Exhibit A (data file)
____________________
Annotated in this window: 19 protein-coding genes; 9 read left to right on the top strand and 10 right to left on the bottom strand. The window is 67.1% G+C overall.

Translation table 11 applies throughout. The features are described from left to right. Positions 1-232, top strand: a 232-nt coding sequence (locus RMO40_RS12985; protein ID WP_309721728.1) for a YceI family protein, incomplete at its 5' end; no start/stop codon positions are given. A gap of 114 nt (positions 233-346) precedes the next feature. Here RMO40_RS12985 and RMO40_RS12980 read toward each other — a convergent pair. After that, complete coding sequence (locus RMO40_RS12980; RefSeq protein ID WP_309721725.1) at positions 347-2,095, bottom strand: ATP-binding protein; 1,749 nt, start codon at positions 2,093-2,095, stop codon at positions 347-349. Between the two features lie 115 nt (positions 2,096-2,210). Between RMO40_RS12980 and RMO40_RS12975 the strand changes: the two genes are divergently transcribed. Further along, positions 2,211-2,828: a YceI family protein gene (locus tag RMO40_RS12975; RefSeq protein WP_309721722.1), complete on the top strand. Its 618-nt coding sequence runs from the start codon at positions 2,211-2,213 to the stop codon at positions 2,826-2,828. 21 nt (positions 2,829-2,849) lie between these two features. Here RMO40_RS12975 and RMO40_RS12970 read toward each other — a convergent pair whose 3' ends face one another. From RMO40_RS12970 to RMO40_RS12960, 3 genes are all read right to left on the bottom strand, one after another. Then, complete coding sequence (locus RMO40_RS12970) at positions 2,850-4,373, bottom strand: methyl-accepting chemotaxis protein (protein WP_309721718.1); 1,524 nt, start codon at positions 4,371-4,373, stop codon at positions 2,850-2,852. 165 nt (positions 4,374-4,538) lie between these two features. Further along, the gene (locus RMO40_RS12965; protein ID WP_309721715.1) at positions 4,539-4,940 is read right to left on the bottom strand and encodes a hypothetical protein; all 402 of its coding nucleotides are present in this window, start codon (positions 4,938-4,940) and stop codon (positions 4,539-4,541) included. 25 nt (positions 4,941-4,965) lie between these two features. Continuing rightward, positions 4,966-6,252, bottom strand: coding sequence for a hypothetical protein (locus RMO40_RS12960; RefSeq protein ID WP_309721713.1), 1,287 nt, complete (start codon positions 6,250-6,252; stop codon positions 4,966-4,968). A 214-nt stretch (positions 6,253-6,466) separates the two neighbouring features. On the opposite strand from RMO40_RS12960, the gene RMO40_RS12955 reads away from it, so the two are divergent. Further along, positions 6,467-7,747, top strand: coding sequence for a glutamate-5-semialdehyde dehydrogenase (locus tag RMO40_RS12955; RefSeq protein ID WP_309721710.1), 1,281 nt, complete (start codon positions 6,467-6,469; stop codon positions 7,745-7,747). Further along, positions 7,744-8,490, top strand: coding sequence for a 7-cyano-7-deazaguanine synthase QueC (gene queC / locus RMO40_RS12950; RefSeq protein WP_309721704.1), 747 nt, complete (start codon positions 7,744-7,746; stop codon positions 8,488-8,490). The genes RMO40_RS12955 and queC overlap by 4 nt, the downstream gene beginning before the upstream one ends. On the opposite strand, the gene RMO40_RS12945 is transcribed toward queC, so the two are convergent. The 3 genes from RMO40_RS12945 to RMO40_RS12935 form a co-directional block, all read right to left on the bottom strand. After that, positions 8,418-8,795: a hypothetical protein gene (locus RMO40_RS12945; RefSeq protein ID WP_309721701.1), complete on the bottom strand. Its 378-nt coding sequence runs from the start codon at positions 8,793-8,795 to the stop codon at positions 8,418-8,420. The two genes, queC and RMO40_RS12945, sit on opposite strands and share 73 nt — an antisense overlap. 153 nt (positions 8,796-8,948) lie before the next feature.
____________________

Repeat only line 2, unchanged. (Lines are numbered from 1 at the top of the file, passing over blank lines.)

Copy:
Translation table 11 applies throughout. The features are described from left to right. Positions 1-232, top strand: a 232-nt coding sequence (locus RMO40_RS12985; protein ID WP_309721728.1) for a YceI family protein, incomplete at its 5' end; no start/stop codon positions are given. A gap of 114 nt (positions 233-346) precedes the next feature. Here RMO40_RS12985 and RMO40_RS12980 read toward each other — a convergent pair. After that, complete coding sequence (locus RMO40_RS12980; RefSeq protein ID WP_309721725.1) at positions 347-2,095, bottom strand: ATP-binding protein; 1,749 nt, start codon at positions 2,093-2,095, stop codon at positions 347-349. Between the two features lie 115 nt (positions 2,096-2,210). Between RMO40_RS12980 and RMO40_RS12975 the strand changes: the two genes are divergently transcribed. Further along, positions 2,211-2,828: a YceI family protein gene (locus tag RMO40_RS12975; RefSeq protein WP_309721722.1), complete on the top strand. Its 618-nt coding sequence runs from the start codon at positions 2,211-2,213 to the stop codon at positions 2,826-2,828. 21 nt (positions 2,829-2,849) lie between these two features. Here RMO40_RS12975 and RMO40_RS12970 read toward each other — a convergent pair whose 3' ends face one another. From RMO40_RS12970 to RMO40_RS12960, 3 genes are all read right to left on the bottom strand, one after another. Then, complete coding sequence (locus RMO40_RS12970) at positions 2,850-4,373, bottom strand: methyl-accepting chemotaxis protein (protein WP_309721718.1); 1,524 nt, start codon at positions 4,371-4,373, stop codon at positions 2,850-2,852. 165 nt (positions 4,374-4,538) lie between these two features. Further along, the gene (locus RMO40_RS12965; protein ID WP_309721715.1) at positions 4,539-4,940 is read right to left on the bottom strand and encodes a hypothetical protein; all 402 of its coding nucleotides are present in this window, start codon (positions 4,938-4,940) and stop codon (positions 4,539-4,541) included. 25 nt (positions 4,941-4,965) lie between these two features. Continuing rightward, positions 4,966-6,252, bottom strand: coding sequence for a hypothetical protein (locus RMO40_RS12960; RefSeq protein ID WP_309721713.1), 1,287 nt, complete (start codon positions 6,250-6,252; stop codon positions 4,966-4,968). A 214-nt stretch (positions 6,253-6,466) separates the two neighbouring features. On the opposite strand from RMO40_RS12960, the gene RMO40_RS12955 reads away from it, so the two are divergent. Further along, positions 6,467-7,747, top strand: coding sequence for a glutamate-5-semialdehyde dehydrogenase (locus tag RMO40_RS12955; RefSeq protein ID WP_309721710.1), 1,281 nt, complete (start codon positions 6,467-6,469; stop codon positions 7,745-7,747). Further along, positions 7,744-8,490, top strand: coding sequence for a 7-cyano-7-deazaguanine synthase QueC (gene queC / locus RMO40_RS12950; RefSeq protein WP_309721704.1), 747 nt, complete (start codon positions 7,744-7,746; stop codon positions 8,488-8,490). The genes RMO40_RS12955 and queC overlap by 4 nt, the downstream gene beginning before the upstream one ends. On the opposite strand, the gene RMO40_RS12945 is transcribed toward queC, so the two are convergent. The 3 genes from RMO40_RS12945 to RMO40_RS12935 form a co-directional block, all read right to left on the bottom strand. After that, positions 8,418-8,795: a hypothetical protein gene (locus RMO40_RS12945; RefSeq protein ID WP_309721701.1), complete on the bottom strand. Its 378-nt coding sequence runs from the start codon at positions 8,793-8,795 to the stop codon at positions 8,418-8,420. The two genes, queC and RMO40_RS12945, sit on opposite strands and share 73 nt — an antisense overlap. 153 nt (positions 8,796-8,948) lie before the next feature.